The month of September always hits me hard. There’s something about the shift of seasons, the equinox and this time of year that has the same effect on me, year after year. At the equinox the night time and the day time are equal. The sunshine of the summer months can almost have an insomnia effect. Staying for too long inside of this can make reality appear distorted. The creeping back in of a lengthening night comes with a reminder, a wake up call of sorts.
The transition in Jordan happened quite suddenly, with an agonizingly hot heat wave one day, and the next day, the night became so cool I needed a jacket.
But the 21st of September has another meaning for me. This is the day that a dear friend of mine passed away suddenly, many many cycles ago. When she died I made her a promise, and I am deeply loyal to that promise. That promise was that the qualities I loved in her, I would cultivate and embody in myself. Her incredible aliveness, her poignant perception, her connection to her wild nature, to nature, and her fierce willingness to be on this path.
So every year on September 21st, whether I am aware of it or not, I always review this promise. Am I still living it? How can I go even deeper into this promise? How can I embody being fully alive even more? What in me is dying? What can I let go of now? There is a direct link between death and being fully alive.
The equinox in itself is a time to review the harvest of the previous year and prepare for the winter. There is a dying that is happening through the seasons, and because we are extensions of nature, through us as well. Our ancestors knew this, and the wisdom of the cyclical seasons came through in their mythologies, meant to mirror our internal psychological and somatic landscapes.
2020 has been a particularly rough year, and that intensity doesn’t seem to be lifting anytime soon. The need to be fully alive, because I can die at at any moment, is alive in me more than ever.
September 23rd also happens to be Zaatar day. I am not going to explain what Zaatar is, you can find that online. Zaatar seems so appropriate to me as a plant ally at this time of year. Zaatar boosts the immune system, preparing us for cold and flu season. Zaatar is the foundation of my diet, as it was for my ancestors as well. At times, if I haven’t bought any groceries in a while, as long as I have olive oil, Zaatar mix & bread, I know I will eat well and be nourished.
Zaatar is a plant that has a fire to it. For me, I feel it helps me to digest life and have the capacity to reflect on things I may have been struggling with before. In Egypt Zaatar was used in the process of embalming mummies, linking it to death, grief and letting go. There is also a biblical story that Zaatar was put in the manger after Jesus was born, which is why it has such a lovely scent, linking it to life and rebirth.
In honor of Zaatar day, I am going to share my Great Aunti Jamilas Zaatar Cookies recipe. This cookie makes me nostalgic and the smell of it baking in my kitchen is one of my most favorite smells on earth.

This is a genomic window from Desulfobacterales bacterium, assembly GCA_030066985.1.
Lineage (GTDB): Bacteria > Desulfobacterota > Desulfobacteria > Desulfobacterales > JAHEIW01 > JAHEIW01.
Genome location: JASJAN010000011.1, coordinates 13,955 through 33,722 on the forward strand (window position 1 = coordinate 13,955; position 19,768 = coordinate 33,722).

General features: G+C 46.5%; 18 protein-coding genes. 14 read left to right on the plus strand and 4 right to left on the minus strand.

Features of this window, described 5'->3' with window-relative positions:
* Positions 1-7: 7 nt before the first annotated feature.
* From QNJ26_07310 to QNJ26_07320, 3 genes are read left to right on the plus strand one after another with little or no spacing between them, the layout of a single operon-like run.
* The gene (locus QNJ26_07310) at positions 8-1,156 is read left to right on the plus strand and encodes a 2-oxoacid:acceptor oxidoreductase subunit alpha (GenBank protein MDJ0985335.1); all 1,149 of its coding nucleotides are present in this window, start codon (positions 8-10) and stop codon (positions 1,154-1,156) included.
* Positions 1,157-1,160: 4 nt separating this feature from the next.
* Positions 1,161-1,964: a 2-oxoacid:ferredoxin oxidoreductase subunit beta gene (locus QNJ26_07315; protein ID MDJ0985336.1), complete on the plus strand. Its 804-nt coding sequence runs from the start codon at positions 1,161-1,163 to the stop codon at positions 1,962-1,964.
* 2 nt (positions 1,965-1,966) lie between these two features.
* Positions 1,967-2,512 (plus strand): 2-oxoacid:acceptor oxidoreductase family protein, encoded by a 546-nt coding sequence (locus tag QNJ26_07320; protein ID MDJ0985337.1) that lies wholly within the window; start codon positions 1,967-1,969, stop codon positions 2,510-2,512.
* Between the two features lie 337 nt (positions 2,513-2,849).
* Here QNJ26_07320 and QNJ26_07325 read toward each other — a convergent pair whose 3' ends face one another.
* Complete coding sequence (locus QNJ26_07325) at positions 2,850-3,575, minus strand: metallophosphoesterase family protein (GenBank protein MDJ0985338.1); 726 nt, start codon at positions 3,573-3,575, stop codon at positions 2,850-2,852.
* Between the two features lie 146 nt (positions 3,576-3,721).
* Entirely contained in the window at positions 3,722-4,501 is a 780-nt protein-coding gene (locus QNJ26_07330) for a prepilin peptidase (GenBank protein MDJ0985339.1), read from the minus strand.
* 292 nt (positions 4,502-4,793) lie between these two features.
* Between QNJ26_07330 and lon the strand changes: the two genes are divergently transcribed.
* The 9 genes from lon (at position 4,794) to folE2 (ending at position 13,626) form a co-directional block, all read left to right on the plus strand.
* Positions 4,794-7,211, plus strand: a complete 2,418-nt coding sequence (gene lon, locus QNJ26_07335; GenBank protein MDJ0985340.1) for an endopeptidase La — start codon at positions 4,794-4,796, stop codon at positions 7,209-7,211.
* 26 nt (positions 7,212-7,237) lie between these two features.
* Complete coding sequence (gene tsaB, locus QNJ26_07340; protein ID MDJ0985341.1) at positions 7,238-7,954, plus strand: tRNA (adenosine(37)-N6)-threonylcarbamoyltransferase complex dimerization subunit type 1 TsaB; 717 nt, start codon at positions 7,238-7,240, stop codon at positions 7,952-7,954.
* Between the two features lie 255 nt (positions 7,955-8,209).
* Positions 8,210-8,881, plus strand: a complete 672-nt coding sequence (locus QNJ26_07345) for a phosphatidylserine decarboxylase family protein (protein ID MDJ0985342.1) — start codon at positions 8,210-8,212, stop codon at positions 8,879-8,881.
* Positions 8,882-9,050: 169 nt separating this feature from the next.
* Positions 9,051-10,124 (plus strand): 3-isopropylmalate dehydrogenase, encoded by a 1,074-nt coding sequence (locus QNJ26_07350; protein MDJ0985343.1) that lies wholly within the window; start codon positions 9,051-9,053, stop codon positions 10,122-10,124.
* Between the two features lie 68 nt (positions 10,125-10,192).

My mother gave me this recipe from her memory and it is not an exact science. I am not a chef, but my mother (and most Arab mothers and grandmothers) is most certainly an artist in the kitchen, so she will never give me exact ratios of ingredients. Rather, I get a chance to figure out my ratios and what works, which sometimes ends up disastrous and other times not. I think this is why for every single bilad al sham dish, every family does the dish differently. Every family has their unique signature on the dish, even if it is something subtle.
When making this, if you don’t have certain ingredients, the cookies will still turn out delicious, but might not have that extra special flavor that my great Aunt brought out! For instance, the clarified butter spices are not easily available, even in Jordan, but you can still make it without them. I have yet to do a whole other blog post on the 7 amazing herbs used in clarified butter and certain dishes from bilad al sham, but that is for a later time. For now, if you can’t find them, don’t worry about it, making these cookies will still be worth it!
Great Aunti Jamillas Zaatar Cookies
1 kilo of whole wheat flour
1 cup of olive oil
1 tablespoons of powdered milk if needed to make dough more smooth (I used oat milk)
1 tablespoon of shomar powdered
1 packet of yeast (or 1 tablespoon of yeast)
1 and ½ cups of sugar or date syrup
2 tablespoons of Yansoon powdered (anise seeds)
½ tablespoon of 7awajet al samnah (the mix that we make to put in ghee and mansaf
A sprinkle of mistaka (optional)
1 teaspoon of mahleb
1 coffee cup of arak (optional)
Fresh zaatar leaves are best but can also use dried (put as much of this as you like, and really the more you put the tastier!)
Add a bit of hot water and a teaspoon of sugar to the yeast, mix thoroughly, cover and allow to rise for 10 minutes. In the meantime, add all the ingredients to a big bowl. When the yeast is ready, add that too. MIx the dough and knead into a big ball. Let sit, covered, for 45 minutes. Then break into small balls and put in your baking tray (that you have already brushed with oil), and let sit, covered, for another 15 minutes.
Then flatten the balls and let bake at a medium temperature for 10 minutes (keep checking, they cook quickly).